ARs: Great Guns for New Shooters
Looking at the unloaded firearms spread neatly in the bed of the pick-up truck that day, I had the shotgun, the .22, two handguns (a 9mm and a .45) and an AR. I immediately discounted the two handguns, they were too much for such small hands and muscles. He had handled the .22 just fine and he had even fired a couple of target loads through the shotgun one previous occasion, but it was still a little much for him. I was going to have him shoot it using a Lead Sled. I didn’t want to risk the recoil beating him up and making him frightened to shoot. It’s important at this stage of teaching a young shooter to keep it fun or you could lose that shooter for life. I looked at the AR. It was lightweight, packs a soft recoil and had an adjustable stock that could be instantly slid in to fit his length of pull. It made perfect sense!
In my book, The Shooter’s Bible Guide to AR-15s, I made the case in 2012 that AR-type rifles are ideal for young shooters and I stand by that original assessment; particularly where target shooting and preparing for hunting is concerned. Here’s why:
- While not all tactical rifle models are lightweight, manufacturers have made great strides in overall AR and accessory design that cuts weight. Buy a carbine length system outfitted with a lightweight rail and other furniture and you can tote a naked AR that barely tips the scales at little more than 5 or 6 pounds (that is minus a loaded magazine and optics).
- Chambered in .223, 6.8 SPC or even 300 ACC Blackout, these rifles offer varying degrees of sufficient power for various game and excellent accuracy on targets and long distances. Combined with the semi-auto actions, which mitigate recoil due to their use of the fired cartridge’s gases to operate the gun, few guns are so kind to the human shoulder.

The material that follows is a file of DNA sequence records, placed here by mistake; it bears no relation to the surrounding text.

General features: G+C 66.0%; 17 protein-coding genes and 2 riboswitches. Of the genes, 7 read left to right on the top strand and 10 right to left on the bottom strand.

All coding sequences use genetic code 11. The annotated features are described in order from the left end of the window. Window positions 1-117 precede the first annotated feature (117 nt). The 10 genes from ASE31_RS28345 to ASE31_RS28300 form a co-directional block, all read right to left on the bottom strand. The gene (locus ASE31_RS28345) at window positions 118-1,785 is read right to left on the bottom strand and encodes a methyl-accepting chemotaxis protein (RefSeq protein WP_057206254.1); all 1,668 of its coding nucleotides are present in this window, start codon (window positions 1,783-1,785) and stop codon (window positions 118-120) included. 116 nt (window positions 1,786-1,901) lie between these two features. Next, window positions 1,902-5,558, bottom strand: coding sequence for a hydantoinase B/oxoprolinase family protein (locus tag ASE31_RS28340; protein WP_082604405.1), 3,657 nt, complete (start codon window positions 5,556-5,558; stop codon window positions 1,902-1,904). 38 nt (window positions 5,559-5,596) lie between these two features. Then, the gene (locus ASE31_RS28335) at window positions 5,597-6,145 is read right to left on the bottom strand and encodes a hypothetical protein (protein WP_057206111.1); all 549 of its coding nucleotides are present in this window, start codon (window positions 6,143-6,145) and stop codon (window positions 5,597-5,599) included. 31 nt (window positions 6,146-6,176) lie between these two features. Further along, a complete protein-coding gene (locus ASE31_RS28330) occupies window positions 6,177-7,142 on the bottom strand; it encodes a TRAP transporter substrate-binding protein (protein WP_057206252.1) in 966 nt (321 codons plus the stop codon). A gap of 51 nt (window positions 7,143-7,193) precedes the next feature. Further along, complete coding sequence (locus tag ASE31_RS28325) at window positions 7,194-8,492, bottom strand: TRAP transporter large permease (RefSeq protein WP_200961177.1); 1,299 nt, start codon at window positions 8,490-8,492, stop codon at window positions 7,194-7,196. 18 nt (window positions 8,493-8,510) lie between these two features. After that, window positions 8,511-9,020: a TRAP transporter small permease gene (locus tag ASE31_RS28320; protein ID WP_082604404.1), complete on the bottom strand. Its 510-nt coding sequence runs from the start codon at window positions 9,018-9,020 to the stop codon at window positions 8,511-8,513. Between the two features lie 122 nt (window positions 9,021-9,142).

- Rapid adjustments in length of pull, courtesy of a collapsible buttstockmakes for a gun that shooters of different sizes—from full-size adult male to a petite woman or kid—can share on the range at maximum comfort for each.
- Easy operation and loading. Once the controls are understood, an AR is really an easy gun to operate. Stacking rounds in a mag and sliding it into the mag well are easily accomplished and don’t require strength like pulling the slide back on a large semi-auto handgun.
- Simple sighting system options. Toss a lightweight red dot sight on the top of the upper receiver, such as the Mepro Tru-Dot RDSmodel, and aiming is as simple as putting the dot on the target. With rapid adjustment mounts, a sighting system can be swapped out for longer range (or closer range open sight) shooting without losing zero when the red dot is put back on.
Lastly, let’s not ignore the simple cool factor behind these guns. Branded in daily newscasts as the platform of choice by our United States military and wielded (albeit often unrealistically) in countless video games, AR-style rifles are the guns most familiar to today’s new crop of shooters, and will be for some time. Might as well get these kids away from the dangerously false world of video game exploits and teach them the proper and safe use of firearms on targets in competition and game when hunting—always, mind you, under the careful supervision of a responsible adult.